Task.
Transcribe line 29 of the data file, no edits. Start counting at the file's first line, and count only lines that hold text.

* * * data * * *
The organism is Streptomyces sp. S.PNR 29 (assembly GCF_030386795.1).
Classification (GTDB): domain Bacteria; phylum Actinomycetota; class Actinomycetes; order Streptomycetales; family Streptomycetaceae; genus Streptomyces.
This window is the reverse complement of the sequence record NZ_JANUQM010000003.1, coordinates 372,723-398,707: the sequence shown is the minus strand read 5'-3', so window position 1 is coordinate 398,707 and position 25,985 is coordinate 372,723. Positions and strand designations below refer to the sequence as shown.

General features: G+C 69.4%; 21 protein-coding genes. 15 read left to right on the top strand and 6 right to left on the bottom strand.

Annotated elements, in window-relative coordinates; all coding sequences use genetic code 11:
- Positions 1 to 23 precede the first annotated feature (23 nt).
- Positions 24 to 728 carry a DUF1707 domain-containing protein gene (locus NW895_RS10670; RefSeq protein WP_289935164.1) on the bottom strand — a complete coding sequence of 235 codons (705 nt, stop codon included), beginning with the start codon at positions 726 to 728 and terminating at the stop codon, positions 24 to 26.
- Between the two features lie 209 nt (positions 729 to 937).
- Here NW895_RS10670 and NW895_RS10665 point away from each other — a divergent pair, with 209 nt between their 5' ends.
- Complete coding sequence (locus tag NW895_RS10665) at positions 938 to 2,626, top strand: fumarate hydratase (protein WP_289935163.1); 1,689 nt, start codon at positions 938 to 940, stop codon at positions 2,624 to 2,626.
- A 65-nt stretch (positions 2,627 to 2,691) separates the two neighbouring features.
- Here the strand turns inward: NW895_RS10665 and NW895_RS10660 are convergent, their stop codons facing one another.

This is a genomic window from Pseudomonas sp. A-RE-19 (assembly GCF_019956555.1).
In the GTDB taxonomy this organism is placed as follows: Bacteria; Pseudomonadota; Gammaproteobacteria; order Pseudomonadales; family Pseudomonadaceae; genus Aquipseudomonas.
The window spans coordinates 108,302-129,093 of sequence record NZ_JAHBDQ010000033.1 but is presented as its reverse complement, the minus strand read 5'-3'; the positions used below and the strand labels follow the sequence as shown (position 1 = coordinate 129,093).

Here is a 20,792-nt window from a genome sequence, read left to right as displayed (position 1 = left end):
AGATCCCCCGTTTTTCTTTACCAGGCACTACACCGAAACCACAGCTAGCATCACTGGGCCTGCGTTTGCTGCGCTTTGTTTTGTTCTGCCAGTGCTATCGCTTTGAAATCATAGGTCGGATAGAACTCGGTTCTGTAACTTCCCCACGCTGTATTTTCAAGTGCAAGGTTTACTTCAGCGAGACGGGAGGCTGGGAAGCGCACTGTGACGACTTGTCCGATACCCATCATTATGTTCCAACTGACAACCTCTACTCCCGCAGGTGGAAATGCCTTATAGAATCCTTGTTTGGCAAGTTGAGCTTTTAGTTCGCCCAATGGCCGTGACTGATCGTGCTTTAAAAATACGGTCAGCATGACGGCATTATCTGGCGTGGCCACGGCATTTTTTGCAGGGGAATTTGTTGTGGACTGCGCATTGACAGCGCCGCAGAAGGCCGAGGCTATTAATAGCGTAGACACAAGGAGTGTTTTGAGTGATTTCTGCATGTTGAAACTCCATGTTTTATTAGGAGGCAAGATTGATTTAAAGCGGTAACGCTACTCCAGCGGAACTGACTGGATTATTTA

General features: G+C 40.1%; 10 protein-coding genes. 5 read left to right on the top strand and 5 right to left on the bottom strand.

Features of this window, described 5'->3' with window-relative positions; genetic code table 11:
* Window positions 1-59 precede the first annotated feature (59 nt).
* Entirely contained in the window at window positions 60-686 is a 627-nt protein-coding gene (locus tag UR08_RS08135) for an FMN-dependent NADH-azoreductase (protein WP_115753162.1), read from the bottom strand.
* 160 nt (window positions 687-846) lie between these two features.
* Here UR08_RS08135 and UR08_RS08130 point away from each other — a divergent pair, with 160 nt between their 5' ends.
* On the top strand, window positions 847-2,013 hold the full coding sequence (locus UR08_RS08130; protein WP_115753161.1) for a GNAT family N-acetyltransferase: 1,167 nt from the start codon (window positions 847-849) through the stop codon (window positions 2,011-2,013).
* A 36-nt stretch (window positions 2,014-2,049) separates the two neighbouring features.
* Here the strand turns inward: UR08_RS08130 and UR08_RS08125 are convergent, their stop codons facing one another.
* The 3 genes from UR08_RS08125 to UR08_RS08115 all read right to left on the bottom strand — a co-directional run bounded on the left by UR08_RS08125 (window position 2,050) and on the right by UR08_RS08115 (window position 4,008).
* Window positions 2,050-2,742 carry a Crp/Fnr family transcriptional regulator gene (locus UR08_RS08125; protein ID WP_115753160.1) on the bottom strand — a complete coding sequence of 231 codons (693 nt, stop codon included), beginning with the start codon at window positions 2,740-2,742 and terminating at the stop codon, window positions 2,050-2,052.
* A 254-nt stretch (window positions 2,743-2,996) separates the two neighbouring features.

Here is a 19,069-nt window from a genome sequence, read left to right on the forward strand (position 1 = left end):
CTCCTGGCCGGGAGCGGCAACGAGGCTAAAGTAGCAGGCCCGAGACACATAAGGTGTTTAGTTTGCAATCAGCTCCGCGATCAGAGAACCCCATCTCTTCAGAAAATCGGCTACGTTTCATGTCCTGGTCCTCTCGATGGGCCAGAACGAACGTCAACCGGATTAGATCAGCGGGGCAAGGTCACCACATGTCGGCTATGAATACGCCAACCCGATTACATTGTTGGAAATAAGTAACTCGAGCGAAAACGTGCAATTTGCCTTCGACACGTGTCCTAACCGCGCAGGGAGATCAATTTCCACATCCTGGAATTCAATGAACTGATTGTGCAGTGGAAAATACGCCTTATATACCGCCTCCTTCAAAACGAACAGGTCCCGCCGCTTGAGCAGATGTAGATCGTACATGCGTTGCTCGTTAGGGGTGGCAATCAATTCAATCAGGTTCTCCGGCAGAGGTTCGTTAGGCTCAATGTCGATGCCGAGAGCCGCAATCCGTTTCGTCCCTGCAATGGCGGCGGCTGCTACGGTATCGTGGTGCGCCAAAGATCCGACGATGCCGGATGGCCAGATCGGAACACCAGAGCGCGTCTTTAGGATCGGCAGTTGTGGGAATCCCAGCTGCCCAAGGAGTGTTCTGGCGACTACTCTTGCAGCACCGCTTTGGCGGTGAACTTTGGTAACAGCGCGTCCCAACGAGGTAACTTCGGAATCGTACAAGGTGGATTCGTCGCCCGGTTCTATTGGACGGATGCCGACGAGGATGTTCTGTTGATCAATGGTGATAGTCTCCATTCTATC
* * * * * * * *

* A 254-nt stretch (window positions 2,743-2,996) separates the two neighbouring features.